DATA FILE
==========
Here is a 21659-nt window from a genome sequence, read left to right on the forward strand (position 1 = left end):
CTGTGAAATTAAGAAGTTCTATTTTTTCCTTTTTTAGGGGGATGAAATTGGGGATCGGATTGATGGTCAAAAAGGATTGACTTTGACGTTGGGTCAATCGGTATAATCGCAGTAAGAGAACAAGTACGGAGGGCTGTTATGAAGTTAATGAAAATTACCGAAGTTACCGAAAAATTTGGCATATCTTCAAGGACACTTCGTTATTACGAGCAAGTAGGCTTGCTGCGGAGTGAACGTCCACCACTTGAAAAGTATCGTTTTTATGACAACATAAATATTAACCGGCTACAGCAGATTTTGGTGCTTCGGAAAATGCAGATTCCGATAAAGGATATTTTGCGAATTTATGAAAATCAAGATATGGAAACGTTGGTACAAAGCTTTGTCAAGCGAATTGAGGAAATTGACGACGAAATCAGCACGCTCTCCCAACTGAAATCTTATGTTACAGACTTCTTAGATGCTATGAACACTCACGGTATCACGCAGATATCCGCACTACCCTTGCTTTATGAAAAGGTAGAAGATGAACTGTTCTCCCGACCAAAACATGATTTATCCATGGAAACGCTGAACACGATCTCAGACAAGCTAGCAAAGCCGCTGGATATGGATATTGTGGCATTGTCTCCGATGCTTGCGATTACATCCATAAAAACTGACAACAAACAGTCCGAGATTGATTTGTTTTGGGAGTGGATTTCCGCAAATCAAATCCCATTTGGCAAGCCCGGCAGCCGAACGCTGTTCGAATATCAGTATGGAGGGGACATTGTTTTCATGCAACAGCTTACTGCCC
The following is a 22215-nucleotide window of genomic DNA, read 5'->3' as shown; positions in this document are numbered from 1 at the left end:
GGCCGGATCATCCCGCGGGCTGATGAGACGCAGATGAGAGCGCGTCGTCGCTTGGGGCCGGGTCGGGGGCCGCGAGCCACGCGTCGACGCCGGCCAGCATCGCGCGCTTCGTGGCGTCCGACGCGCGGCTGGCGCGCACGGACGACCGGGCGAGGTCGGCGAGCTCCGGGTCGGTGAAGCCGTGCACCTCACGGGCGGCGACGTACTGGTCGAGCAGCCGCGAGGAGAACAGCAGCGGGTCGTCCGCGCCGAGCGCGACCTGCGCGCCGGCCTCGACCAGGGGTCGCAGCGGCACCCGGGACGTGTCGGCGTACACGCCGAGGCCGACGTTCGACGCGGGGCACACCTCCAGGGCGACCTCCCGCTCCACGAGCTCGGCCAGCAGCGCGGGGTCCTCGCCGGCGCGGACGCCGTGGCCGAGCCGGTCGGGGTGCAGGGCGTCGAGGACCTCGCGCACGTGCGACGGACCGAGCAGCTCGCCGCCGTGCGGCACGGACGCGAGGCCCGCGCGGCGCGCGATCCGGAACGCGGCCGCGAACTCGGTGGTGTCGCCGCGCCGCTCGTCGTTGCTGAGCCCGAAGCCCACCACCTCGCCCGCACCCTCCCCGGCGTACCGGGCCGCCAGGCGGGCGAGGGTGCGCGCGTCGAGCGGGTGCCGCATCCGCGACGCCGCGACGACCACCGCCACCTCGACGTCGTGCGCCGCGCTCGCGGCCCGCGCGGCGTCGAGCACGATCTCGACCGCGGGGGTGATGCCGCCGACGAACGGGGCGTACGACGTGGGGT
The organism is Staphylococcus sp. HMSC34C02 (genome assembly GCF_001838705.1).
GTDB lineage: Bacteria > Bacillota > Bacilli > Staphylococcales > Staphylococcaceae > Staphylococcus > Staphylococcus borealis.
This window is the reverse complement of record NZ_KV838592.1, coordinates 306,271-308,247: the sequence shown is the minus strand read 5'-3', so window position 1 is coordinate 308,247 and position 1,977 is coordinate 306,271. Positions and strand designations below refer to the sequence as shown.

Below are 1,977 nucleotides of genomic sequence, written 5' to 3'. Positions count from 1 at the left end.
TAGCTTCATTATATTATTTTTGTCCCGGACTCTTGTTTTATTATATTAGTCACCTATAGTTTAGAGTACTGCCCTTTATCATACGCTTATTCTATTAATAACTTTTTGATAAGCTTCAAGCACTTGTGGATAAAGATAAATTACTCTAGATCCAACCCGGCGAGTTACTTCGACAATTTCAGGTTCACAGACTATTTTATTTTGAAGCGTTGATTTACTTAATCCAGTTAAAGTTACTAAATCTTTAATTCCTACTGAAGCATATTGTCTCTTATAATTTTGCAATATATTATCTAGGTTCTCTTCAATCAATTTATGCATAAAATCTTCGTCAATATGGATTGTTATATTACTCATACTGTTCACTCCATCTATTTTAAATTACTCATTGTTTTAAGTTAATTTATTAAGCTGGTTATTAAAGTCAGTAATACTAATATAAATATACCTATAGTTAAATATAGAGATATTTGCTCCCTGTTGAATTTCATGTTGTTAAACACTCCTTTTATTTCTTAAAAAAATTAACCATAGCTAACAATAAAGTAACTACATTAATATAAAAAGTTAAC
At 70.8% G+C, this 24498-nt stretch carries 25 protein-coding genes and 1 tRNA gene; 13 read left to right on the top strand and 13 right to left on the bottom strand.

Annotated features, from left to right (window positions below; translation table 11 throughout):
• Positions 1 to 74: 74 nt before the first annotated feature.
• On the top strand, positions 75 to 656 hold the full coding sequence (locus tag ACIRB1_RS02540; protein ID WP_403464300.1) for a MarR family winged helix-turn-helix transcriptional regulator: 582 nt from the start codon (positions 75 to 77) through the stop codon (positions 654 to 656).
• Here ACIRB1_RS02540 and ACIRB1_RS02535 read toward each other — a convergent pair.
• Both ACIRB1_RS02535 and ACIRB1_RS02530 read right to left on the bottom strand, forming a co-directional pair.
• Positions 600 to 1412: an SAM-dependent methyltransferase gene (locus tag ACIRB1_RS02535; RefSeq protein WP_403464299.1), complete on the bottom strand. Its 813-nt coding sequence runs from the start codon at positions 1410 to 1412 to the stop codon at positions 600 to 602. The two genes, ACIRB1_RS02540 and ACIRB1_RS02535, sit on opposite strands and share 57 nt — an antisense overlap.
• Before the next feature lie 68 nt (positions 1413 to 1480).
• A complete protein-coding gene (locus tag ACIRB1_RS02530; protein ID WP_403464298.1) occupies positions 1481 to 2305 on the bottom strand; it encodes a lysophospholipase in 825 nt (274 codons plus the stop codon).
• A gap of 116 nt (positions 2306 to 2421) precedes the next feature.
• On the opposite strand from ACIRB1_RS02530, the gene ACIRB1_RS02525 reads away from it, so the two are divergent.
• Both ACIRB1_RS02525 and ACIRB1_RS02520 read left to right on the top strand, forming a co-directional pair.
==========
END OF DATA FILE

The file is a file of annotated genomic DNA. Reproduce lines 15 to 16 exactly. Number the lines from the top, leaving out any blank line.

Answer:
• Both ACIRB1_RS02535 and ACIRB1_RS02530 read right to left on the bottom strand, forming a co-directional pair.
• Positions 600 to 1412: an SAM-dependent methyltransferase gene (locus tag ACIRB1_RS02535; RefSeq protein WP_403464299.1), complete on the bottom strand. Its 813-nt coding sequence runs from the start codon at positions 1410 to 1412 to the stop codon at positions 600 to 602. The two genes, ACIRB1_RS02540 and ACIRB1_RS02535, sit on opposite strands and share 57 nt — an antisense overlap.